In our present investigation, the only topic still remaining to be taken into consideration is the problem of time, and we must demonstrate for what time periods men actually plan their requirements.
On this question, it is clear, in the first place, that our requirements for goods of first order appear to be met, with reference to a given future time period, if, within this time period, we will be in the position of having directly at our disposal the quantities of goods of first order that we require. It is different if we must meet our requirements for goods of first or, in general, of lower order indirectly (that is, by means of quantities of the corresponding goods of higher order), because of the lapse of time that is inevitable in any production process. Let us designate as Period I the time period that begins now and extends to the point in time when a good of first order can be produced from the corresponding goods of second order now at our disposal. Let us call Period II the time period following Period I and extending to the point in time when a good of first order can be produced from the goods of third order now available to us. And similarly, let us designate the following time periods III, IV, and so on. A sequence of time periods is thus defined for each particular kind of good. For each of these time periods we have immediate and direct requirements for the good of first order, and these requirements are actually met since, during these time periods, we come to have direct command of the necessary quantities of the good of first order.
Suppose, however, that we should try to meet our requirements for a good of first order during Period II by means of goods of fourth order. It is clear that this would be physically impossible, and that an actual provision of our requirements for the good of first order within the posited time period could result only from the use of goods of first or second order.
The same observation can be made not only with respect to our requirements for goods of first order, but with respect to our requirements for all goods of lower order in relation to the available goods of higher order. We cannot, for example, provide our requirements for goods of third order during Period V by obtaining command, during that time period, of the corresponding quantities of goods of sixth order. On the contrary, it is clear that for this purpose we would already have had to obtain command of the latter goods during Period II.6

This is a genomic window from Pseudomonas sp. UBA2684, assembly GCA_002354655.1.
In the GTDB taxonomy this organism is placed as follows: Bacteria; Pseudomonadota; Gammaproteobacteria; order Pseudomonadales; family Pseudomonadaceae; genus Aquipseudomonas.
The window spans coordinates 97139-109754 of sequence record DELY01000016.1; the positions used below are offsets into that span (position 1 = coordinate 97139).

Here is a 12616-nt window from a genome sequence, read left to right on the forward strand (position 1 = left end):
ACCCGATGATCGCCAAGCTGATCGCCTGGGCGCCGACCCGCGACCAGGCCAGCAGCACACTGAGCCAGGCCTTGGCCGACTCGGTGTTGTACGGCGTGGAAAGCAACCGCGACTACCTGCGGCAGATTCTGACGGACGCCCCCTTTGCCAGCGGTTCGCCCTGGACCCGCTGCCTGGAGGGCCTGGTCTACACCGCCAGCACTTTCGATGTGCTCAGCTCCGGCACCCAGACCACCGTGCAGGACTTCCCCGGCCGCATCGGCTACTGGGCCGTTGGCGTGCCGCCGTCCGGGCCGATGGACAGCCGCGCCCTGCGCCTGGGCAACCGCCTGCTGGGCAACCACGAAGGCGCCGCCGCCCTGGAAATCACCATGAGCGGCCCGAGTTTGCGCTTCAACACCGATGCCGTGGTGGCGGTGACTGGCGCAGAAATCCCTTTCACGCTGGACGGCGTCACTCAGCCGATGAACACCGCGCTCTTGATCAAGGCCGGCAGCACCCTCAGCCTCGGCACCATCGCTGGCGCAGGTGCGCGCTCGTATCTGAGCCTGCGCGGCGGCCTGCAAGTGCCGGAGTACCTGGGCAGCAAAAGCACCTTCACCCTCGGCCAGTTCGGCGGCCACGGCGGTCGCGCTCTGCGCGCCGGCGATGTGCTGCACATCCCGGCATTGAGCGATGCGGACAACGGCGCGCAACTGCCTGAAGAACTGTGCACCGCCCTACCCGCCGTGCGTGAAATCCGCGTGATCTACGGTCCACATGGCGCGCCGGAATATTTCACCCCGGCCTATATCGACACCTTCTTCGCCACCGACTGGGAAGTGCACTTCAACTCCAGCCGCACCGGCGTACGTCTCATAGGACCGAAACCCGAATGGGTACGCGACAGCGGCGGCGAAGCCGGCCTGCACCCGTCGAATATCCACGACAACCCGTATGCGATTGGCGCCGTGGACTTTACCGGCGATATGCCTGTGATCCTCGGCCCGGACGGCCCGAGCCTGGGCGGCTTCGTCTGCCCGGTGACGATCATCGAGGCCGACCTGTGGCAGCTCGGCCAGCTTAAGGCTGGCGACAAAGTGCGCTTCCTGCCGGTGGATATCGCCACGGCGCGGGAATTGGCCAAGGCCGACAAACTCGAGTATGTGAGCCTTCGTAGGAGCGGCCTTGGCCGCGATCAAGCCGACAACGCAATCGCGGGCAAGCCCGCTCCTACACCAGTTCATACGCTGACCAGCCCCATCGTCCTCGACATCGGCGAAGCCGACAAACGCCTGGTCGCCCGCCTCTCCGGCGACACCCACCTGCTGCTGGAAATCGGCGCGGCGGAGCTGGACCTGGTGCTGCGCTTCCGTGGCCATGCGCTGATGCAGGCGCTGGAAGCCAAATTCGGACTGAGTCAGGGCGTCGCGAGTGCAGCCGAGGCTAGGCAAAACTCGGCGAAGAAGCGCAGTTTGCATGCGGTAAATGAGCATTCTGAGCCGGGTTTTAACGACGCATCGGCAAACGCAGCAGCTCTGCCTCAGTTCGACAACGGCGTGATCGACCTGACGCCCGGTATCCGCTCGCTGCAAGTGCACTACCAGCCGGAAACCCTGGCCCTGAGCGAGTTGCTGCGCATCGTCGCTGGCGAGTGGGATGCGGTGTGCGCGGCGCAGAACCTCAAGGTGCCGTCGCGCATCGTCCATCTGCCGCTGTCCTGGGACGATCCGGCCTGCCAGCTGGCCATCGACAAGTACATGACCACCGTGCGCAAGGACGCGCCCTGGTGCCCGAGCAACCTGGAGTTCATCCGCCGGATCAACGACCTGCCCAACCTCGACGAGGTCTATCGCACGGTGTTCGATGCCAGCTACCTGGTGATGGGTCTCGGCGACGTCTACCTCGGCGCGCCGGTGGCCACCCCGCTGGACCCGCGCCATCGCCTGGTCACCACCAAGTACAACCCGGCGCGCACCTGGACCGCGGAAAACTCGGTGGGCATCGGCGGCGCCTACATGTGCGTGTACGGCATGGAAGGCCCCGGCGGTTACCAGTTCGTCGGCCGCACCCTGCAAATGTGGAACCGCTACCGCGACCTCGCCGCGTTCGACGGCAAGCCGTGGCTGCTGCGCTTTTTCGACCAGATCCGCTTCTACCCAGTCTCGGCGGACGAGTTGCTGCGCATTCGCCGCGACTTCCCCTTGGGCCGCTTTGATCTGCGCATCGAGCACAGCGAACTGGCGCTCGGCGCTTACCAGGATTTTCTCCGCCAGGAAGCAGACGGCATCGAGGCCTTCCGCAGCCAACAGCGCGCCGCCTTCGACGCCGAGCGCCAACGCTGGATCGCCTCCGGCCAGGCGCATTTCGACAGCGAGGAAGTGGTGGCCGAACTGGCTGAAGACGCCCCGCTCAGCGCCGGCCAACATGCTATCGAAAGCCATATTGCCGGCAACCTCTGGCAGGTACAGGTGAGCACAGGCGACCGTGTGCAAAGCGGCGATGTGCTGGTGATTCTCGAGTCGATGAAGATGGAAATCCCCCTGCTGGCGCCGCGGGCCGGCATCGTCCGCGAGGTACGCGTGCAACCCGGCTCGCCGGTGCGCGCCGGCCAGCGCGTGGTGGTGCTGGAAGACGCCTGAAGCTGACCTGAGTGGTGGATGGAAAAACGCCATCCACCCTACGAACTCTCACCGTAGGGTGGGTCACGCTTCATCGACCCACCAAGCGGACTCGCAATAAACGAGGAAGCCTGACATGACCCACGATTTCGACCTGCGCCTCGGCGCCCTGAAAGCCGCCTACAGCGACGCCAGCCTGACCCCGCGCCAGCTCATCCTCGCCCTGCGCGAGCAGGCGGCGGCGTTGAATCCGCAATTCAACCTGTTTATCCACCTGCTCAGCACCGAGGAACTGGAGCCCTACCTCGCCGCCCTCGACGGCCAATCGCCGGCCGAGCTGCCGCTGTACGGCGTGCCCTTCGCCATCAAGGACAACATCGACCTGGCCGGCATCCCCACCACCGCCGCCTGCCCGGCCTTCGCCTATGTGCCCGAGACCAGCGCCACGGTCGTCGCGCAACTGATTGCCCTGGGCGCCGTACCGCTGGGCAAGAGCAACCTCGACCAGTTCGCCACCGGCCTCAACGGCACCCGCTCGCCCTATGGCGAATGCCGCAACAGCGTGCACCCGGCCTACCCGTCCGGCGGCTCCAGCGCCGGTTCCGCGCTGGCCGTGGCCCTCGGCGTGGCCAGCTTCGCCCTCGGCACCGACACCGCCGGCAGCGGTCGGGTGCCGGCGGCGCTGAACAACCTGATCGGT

If the requirements of a people for grain for the current year were not directly covered in late autumn by the then existing stocks of grain, it would be much too late to attempt to employ the available land, agricultural implements, labor services, etc., for that purpose. But autumn would be the proper time to provide for the grain requirements of the following year by utilizing the above-mentioned goods of higher order. Similarly, to meet our requirements for the labor services of competent teachers a decade from now, we must already, at the present time, educate capable persons for this purpose.
Human requirements for goods of higher order, like those for goods of lower order, are not only magnitudes that are quantitatively determined in strict accordance with definite laws, and that can be estimated beforehand by men where a practical necessity exists, but they are magnitudes also which, within certain time limits, men do calculate with an exactness sufficient for their practical affairs. Moreover, the record of the past demonstrates that, on the basis of previous experience as to their needs and as to the processes of production, men continually improve their ability to estimate more exactly the quantities of the various goods that will be needed to satisfy their needs, as well as the particular time periods within which these requirements for the various goods will arise.